bart blatsteinThe ThinkFest Salon is a series of conversations with the boldest thinkers in Philadelphia. This evening at 6 p.m., the Salon features Bart Blatstein, one of the city’s most prominent and innovative real estate developers. Blatstein will talk with Philadelphia Magazine’s Editor-in-Chief Tom McGrath about casinos, building neighborhoods, and the way developers are changing the face of Philadelphia.

People interested in real estate–like all youse Property readers–won’t want to miss this one. For ticketing and event info, read on.

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It’s Coming! It’s Fast Approaching! It’s Bart Blatstein at the ThinkFest Salon!

bart blatsteinThe ThinkFest Salon is a series of conversations with the boldest thinkers in Philadelphia. On Monday–that’s very soon!–the Salon features Bart Blatstein, one of the city’s most prominent and innovative real estate developers. Blatstein will talk with Philadelphia Magazine’s Editor-in-Chief Tom McGrath about casinos, building neighborhoods, and the way developers are changing the face of Philadelphia.

People interested in real estate–like all youse Property readers–won’t want to miss this one. For ticketing and event info, read on.

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Newly Listed: Hank McNeil’s Delancey Street Mansion + Former Chunk of the McIlhenney Mansion

Tylenol heir Henry McNeil has been busy. He recently sold 1914-15 Rittenhouse Square (colloquially known as the McIlhenney mansion) to Bart Blatstein for the developer’s use as a private residence. McNeil’s own home was recently featured in a Wall Street Journal article about historic Philadelphia homes that have modern interiors. That home, a phenomenal 13,000-square-foot residence at 19th and Delancey. For enthusiasts of modern design, it is without compare in the Rittenhouse Square area.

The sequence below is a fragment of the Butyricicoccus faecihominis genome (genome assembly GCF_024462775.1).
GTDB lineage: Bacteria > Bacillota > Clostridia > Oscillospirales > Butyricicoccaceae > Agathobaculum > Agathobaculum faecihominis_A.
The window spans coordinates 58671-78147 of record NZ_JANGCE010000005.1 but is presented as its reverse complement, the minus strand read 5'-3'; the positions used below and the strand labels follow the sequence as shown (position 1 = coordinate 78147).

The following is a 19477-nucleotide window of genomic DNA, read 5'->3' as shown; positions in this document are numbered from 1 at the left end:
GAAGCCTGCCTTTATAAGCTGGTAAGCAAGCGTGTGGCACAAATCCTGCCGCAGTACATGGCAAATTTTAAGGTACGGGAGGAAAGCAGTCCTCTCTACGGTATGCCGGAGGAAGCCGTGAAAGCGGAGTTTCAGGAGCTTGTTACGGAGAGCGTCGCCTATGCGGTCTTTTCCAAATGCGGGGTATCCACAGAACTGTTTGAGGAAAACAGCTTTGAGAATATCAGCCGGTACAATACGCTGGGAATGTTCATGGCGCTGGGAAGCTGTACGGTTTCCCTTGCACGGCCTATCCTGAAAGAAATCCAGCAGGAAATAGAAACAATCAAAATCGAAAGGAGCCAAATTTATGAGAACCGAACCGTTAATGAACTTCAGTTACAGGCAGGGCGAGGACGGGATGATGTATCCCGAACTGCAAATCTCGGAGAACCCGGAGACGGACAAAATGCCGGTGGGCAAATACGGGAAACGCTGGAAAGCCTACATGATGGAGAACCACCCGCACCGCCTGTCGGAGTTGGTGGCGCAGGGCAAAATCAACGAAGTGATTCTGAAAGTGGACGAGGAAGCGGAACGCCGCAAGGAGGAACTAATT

1901 is being sold with a companion property that will sound familiar to those who follow building histories in Philadelphia: 1921 Manning. The duplex (with two parking spaces) used to be part of the McIlhenney Mansion parcel and is directly adjacent to it.

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What Does Bart Blatstein Think of Philadelphia’s Future?

Few people have had a bigger impact on Philadelphia in the last couple of decades than Bart Blatstein, who’s not only re-imagined and revitalized Northern Liberties, but who’s now trying to bring to fruition a dazzling casino project on North Broad.

So what does Bart think of Philly’s future? What’s it like trying to get something built in Philadelphia? What does he think of Philadelphia’s leadership? And what, exactly, is the deal with the mansion he just bought on Rittenhouse Square?

I’ll be asking him all those questions, and more, at our next ThinkFest Salon, which takes place Monday evening, from 6 p.m. to 7 p.m., at the Barnes. As with our March conversation with Brian Roberts, this is your chance to listen in on–and take part in–an intimate conversation with one of the most influential thinkers in Philadelphia. Tickets are available here. I hope to see you there.